Thaaja Indian Food Bar Opens at 11am in NoMa

1335 2nd Street, NE

Back in October we learned that Thaaja Indian Food Bar was coming next to the Courtyard Marriott by the NoMa metro. Their website says:

Thaaja was created for one simple reason: to show how versatile, delicious, and healthy Indian food can be.

A modern take on traditional Indian food, Thaaja lets you easily design your own meals. Simply pick your favorite flavors and build something fresh, creative and healthy. Start by choosing a base – a wrap, rice bowl, or salad, then add an assortment of proteins and toppings. Finish it off with one (or two!) of our mouth-watering, signature homemade sauces and dine with us or quickly take it to go wherever life takes you!

You can see their menu here.

They’ll also have a weekday happy hour from 4-8pm. In addition to the eats they’ll have beer, wine and cocktails. You can check them out today starting at 11am.

30 Comment

  • It looks like NOMA is ending up with a lot of lunch time, fast foodish joints. I hope it’s not the beginning of our own Crystal City (pre renovation.)

    • its more “golden triangle” than Crystal City, thank god. The street configuration irreperably ruins Crystal City.

    • Think Rosslyn, not Crystal City. It’s DC’s Rosslyn in the making. Which is not necessarily a bad thing. Except the crime rates will never be as low as they are in Rosslyn.

    • Don’t worry, there can only be one Crystal City.

      Yes, Rossyln would be a better analogy.

  • yep, was hoping that this was going to be, you know, actual Indian food.

    • I will try it as I love Indian food, but you are so right – there is something inherently wrong with the Subway-esque chip spread. Very Americanized. But who knows, might be very good!

      • this is america, after all.

      • Indian people eat a lot of chips, actually. Possibly even more so than Americans.

      • Why is it wrong? India serves Kati Rolls (wraps) with chicken, paneer even egg. This is not a concept that Subway invented and owns. As long as the ingredients and flavors are indian – its still indian. Even in India you can get fusion meals such as sizzler platters which is all indian ingredients (meats, rice, veges) coming out sizzling like a fajita and you eat it with a roti. Now no one is saying they copied On the Border. Food is food!

      • We eat chips in India! In fact we have our own line of Lays chips with Masala flavor, Spice Flavor, etc. You can walk into any rest stop, convenience store, vendor on the street, you name it in India and will find chips! How is this Subway-esque?

    • Let me suggest that you give it a try before judging it. Because if you pre-judge, that makes you prejudiced.

    • Indian Wraps aka Kati Rolls IS Indian Food. Indian food does not ONLY consist of naans and curries! I think this is a great idea for a lunch spot since eating greasy heavy curries for lunch doesnt sit well for most people. Best of Luck Thaaja!

  • I am really excited to try this spot. I’m gonna head over today. My mouth is watering!

  • Steak – the quintessential Indian food. Kidding aside, personally I would be more likely to go for a more traditional Indian place, even if it was lunch / quick serve, sort of like Naan and Beyond. But no matter what, it’s tough to start a new business and I hope they do well.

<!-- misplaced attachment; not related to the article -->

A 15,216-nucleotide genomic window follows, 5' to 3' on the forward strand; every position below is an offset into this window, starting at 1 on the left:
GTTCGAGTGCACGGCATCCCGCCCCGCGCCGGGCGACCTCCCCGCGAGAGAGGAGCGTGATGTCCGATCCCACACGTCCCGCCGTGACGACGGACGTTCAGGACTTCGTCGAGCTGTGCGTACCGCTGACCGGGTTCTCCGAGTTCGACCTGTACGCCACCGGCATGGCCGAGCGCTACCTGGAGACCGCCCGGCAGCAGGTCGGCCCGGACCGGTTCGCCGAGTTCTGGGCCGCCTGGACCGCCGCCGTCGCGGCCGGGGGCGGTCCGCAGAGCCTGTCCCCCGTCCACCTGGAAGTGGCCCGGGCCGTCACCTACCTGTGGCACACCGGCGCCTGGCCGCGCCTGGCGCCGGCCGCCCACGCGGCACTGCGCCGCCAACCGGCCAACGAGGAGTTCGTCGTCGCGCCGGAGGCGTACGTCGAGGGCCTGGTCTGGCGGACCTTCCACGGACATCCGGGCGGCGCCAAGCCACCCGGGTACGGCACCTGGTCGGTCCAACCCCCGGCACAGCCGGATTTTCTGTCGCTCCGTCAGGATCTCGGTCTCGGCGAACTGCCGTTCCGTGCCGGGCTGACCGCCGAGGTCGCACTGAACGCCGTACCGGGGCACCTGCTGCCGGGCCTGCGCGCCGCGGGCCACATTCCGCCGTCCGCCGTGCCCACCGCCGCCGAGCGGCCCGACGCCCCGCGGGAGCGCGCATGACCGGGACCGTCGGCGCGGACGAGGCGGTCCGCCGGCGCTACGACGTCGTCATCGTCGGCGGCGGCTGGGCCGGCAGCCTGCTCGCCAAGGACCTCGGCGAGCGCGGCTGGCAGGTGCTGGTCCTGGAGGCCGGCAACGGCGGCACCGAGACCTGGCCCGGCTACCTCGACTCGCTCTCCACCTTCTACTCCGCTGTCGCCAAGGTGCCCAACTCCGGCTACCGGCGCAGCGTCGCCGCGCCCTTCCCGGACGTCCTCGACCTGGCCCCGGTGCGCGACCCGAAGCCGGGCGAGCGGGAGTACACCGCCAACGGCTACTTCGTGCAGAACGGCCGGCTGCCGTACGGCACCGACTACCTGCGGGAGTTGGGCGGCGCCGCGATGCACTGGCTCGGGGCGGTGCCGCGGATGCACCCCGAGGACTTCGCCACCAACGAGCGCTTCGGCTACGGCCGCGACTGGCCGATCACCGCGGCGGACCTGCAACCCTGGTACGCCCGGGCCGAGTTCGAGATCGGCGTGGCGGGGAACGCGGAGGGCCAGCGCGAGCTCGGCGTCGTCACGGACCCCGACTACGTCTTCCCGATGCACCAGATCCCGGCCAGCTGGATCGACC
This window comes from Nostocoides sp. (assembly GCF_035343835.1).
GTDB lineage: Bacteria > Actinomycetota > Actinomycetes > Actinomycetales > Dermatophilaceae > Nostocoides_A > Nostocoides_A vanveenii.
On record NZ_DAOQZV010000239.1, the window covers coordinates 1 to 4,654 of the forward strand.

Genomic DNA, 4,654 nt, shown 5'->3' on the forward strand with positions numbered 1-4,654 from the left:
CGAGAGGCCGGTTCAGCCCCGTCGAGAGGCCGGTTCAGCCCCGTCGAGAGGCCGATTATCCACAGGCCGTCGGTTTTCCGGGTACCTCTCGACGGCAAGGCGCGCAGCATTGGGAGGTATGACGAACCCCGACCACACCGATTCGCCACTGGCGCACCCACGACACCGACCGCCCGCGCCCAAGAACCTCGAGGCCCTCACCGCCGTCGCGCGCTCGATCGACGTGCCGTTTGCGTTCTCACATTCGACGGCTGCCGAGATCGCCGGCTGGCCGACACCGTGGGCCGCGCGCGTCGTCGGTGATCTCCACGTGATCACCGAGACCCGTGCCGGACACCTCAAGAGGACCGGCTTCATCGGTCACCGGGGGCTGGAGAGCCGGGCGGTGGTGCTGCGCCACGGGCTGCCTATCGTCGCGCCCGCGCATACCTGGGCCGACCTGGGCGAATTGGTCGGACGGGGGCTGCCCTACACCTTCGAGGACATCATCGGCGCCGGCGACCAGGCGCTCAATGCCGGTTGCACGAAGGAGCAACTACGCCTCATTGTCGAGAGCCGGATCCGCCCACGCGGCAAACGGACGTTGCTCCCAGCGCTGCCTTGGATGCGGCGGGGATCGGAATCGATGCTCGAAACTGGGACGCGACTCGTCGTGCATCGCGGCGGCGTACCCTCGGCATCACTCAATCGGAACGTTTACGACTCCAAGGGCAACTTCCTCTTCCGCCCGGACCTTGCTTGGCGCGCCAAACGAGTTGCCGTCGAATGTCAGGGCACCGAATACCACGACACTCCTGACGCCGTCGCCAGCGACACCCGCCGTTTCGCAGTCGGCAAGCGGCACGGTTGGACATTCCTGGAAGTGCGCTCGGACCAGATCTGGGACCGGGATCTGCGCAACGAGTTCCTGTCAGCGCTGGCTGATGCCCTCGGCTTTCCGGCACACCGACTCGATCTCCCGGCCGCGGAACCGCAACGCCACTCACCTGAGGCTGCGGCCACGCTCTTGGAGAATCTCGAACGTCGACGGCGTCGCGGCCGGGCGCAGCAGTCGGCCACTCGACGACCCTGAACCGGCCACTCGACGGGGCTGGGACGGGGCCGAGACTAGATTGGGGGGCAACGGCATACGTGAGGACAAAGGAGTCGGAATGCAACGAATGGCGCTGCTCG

• There are regions of India where people eat beef, like Kerala. Saw it on Bourdain.

      • not to mention the fact that india has cosmopolitan cities.

        • Sure about that? i think Mumbai is pretty cosmopolitan. Full disclosure: I have not personally been, but have been told by friends who have…

          • Reading comprehension off today. Ignore comment above…

          • There was a lot of beef to be had when I visited Delhi and Mumbai. Although it was one of the easier places in the world to be a vegetarian it was a challenge finding food that wasn’t either meat or very heavy with lots of carbs and fats.

          • It really is an interesting mix. One one block, you’ll see brand new Ferraris in front of shimmering hotels, and a few blocks away, you’ll see open sewers and people squatting in the streets because they don’t have a toilet.

          • tonyr

            To Anonymous @ 1:14 – looks like it’ll be right at home in NoMa

    • Traditional Indian place is just that – “traditional”. I think its time to evolve and still enjoy those indian flavors through paneer, chicken, steak, lamb (which you would get at a “traditional” place) but with a twist being that it is wrapped in the roti so you can eat it on the go. All the condiments are still INDIAN, the sauces are INDIAN, the toppings are INDIAN. The food in essence is Indian but packaged in a way that is more practical for a quick lunch!

      • Besides, most people don’t complain about most Chinese or Italian food in this country being non-traditional. It’s still all good.

        • exactly! Even the “traditional” restaurants that people are talking about is not real indian food. that is not the food my family in india eats everynight. they would die of a heart attack!. Even the “traditional” indian restaurants in the US are “Americanized” just like every other ethnic food out here. You gotta go to the real country if you want to call it traditional.

    • If you think Indians in India and worldwide don’t eat beef, then you’ve fallen victim to stereotypes!

  • It would be nice if they posted hours on their website. NoMa could use more places that stay open late.

  • I just stopped by there…it was really good. Best part was that owners were taking feedback and making changes as customers brought stuff up. They seem really in tune with making people happy.

  • This place looks awesome! I am really happy that we have it in the neighborhood…I have to stop by and try it!

  • excited to try this spot!

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